"One of the most interesting takeaways is that while nonprofits are adopting new technology in greater numbers - as well as actively seeking more tech-savvy board members - previous leadership experience can best predict how greatly a person's board service will positively impact the organization. In addition, outcomes, analytics and impact measurement are becoming more important in conversations about a nonprofit effectiveness, so technical literacy is very valuable. Still, an individual's personal sense of commitment and willingness to advocate outweighs the necessity of strong technical experience."
The ideal board isn't made up of either leaders or tech-savvy members, but a combination of individuals who can leverage their leadership skills, relationships, and technical expertise to advance the mission and advocate for the cause the board represents.
"What should I know before joining a board?"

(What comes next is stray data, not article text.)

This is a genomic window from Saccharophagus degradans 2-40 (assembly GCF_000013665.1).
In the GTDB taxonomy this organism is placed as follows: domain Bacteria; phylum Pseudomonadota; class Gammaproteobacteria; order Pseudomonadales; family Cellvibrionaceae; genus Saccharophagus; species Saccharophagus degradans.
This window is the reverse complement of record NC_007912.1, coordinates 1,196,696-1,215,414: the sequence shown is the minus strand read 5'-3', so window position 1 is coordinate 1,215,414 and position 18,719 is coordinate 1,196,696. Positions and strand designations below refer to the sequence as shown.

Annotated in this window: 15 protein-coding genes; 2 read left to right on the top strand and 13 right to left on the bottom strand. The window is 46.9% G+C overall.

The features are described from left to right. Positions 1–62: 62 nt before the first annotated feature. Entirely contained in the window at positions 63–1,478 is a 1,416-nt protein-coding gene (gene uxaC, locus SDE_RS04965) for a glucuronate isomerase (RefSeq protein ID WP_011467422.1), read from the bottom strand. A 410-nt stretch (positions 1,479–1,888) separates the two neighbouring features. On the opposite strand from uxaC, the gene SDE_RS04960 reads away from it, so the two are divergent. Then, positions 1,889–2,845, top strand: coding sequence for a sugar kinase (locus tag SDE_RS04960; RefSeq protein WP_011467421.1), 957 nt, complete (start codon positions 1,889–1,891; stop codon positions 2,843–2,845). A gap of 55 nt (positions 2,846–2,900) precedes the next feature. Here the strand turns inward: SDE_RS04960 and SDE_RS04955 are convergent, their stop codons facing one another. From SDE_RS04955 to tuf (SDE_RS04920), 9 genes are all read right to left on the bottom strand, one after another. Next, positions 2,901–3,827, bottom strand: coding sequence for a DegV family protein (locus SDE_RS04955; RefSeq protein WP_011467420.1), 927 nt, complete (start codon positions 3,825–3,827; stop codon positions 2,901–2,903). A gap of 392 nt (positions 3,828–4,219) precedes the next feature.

Set positive expectations to avoid negative experiences:
- Ask, "How much will I have to give?" One factor that can contribute to a negative board experience is a member's misunderstanding about financial expectations. Be clear from the start about how much personal financial contribution is expected of you as a board member (the "give") as well as how much you are expected to raise for it (the "get").
- Ask, "What will be expected of me?" Read the board handbook and policies available. Talk with current board members to understand what their experience has been.